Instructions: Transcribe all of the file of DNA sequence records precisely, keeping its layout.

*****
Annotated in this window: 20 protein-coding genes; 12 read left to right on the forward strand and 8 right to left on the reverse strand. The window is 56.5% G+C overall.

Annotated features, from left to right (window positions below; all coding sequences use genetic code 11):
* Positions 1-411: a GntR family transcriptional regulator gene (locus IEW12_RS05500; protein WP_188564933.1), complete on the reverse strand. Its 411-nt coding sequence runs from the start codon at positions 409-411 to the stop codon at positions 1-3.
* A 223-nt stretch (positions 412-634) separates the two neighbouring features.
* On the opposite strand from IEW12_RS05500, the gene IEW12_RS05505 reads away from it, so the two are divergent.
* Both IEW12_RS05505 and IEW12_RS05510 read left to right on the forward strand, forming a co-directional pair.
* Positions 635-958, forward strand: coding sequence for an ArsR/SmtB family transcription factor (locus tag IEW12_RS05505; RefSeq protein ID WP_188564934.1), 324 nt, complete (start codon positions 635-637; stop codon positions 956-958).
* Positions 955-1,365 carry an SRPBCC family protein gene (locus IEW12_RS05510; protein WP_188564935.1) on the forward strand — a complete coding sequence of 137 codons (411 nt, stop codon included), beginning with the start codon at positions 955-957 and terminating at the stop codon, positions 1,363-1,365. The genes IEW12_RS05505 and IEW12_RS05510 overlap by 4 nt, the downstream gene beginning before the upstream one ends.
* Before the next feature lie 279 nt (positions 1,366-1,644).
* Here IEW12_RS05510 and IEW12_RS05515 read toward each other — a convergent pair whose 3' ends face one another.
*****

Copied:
Annotated in this window: 20 protein-coding genes; 12 read left to right on the forward strand and 8 right to left on the reverse strand. The window is 56.5% G+C overall.

Annotated features, from left to right (window positions below; all coding sequences use genetic code 11):
* Positions 1-411: a GntR family transcriptional regulator gene (locus IEW12_RS05500; protein WP_188564933.1), complete on the reverse strand. Its 411-nt coding sequence runs from the start codon at positions 409-411 to the stop codon at positions 1-3.
* A 223-nt stretch (positions 412-634) separates the two neighbouring features.
* On the opposite strand from IEW12_RS05500, the gene IEW12_RS05505 reads away from it, so the two are divergent.
* Both IEW12_RS05505 and IEW12_RS05510 read left to right on the forward strand, forming a co-directional pair.
* Positions 635-958, forward strand: coding sequence for an ArsR/SmtB family transcription factor (locus tag IEW12_RS05505; RefSeq protein ID WP_188564934.1), 324 nt, complete (start codon positions 635-637; stop codon positions 956-958).
* Positions 955-1,365 carry an SRPBCC family protein gene (locus IEW12_RS05510; protein WP_188564935.1) on the forward strand — a complete coding sequence of 137 codons (411 nt, stop codon included), beginning with the start codon at positions 955-957 and terminating at the stop codon, positions 1,363-1,365. The genes IEW12_RS05505 and IEW12_RS05510 overlap by 4 nt, the downstream gene beginning before the upstream one ends.
* Before the next feature lie 279 nt (positions 1,366-1,644).
* Here IEW12_RS05510 and IEW12_RS05515 read toward each other — a convergent pair whose 3' ends face one another.